Trump agreed last month to a landmark summit with the nuclear-armed North but with no specific dates or venue set, there had been questions over Pyongyang's intention to participate, AFP reported.
On Monday, Kim discussed the "the prospect of the DPRK-US dialogue" with party officials, the state KCNA news agency said, referring to the North by its official acronym.
He delivered a report "on the development of the recent situation on the Korean Peninsula", including the separate summit with South Korea to be held later this month, it said.
In a growing rapprochement on the Korean Peninsula, Kim is scheduled to meet South Korea's President Moon Jae-in for a rare inter-Korean summit on April 27.
Trump has also agreed to meet Kim to discuss denuclearization as soon as next month. The summit would be the first between a sitting US president and a North Korean leader.
But the North remained publicly silent for weeks after its leader's invitation to talks was first delivered to Trump by South Korean officials.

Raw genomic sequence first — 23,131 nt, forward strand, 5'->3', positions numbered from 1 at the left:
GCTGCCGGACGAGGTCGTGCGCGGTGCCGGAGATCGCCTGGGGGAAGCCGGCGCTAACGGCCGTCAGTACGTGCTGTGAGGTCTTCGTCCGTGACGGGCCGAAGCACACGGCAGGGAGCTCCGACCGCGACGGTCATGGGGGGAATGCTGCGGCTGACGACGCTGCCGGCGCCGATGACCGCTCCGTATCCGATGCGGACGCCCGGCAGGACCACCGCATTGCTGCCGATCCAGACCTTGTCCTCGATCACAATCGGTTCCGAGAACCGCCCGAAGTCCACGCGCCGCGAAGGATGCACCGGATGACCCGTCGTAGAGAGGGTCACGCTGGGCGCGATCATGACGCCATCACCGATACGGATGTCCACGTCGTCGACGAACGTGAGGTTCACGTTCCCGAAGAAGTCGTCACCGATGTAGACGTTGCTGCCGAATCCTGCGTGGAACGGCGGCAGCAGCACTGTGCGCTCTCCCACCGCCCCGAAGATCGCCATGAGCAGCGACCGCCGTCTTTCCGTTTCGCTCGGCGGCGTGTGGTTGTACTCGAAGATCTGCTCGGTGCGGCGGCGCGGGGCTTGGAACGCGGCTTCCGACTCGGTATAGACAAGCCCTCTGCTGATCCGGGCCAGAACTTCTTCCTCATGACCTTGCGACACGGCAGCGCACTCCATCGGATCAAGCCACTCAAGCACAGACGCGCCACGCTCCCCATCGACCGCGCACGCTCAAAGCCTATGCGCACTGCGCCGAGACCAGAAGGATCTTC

This fueled concerns in Washington that Seoul had overstated the North's willingness to negotiate over its own nuclear arsenal, even as officials scrambled to prepare for the prospective meeting.
Kim's remarks break that public silence, although he did not specifically refer to a summit with Trump.
They follow media reports that North Korean officials have privately told their US counterparts Kim is ready to discuss denuclearization.
Trump said Monday he planned to meet Kim in "May or early June".
"I think there will be great respect paid by both parties and hopefully there will be a deal on denuking," he said.
Pyongyang's frenetic diplomatic activity marks a stunning turnaround after a year of high tensions which saw the North carry out nuclear and missile tests, triggering a fiery war of words with Trump.
Kim sent a high-profile delegation to the Winter Games in the South in February, before making his international debut last month with a visit to Beijing – his first overseas trip since taking power in 2011.
North Korea's Foreign Minister Ri Yong Ho arrived in Moscow on Monday after stopping in Beijing. He also paid a visit last month to Sweden, which acts as a diplomatic go-between for Washington and Pyongyang.
If the Kim-Trump summit does take place, many remain skeptical about the whether a meeting between the two unpredictable leaders can succeed.
It is scheduled to take place without the months of groundwork that usually precedes such meetings.
No specifics have yet emerged concerning the date or venue, with a third country such as Mongolia or Sweden reportedly under consideration to host the talks.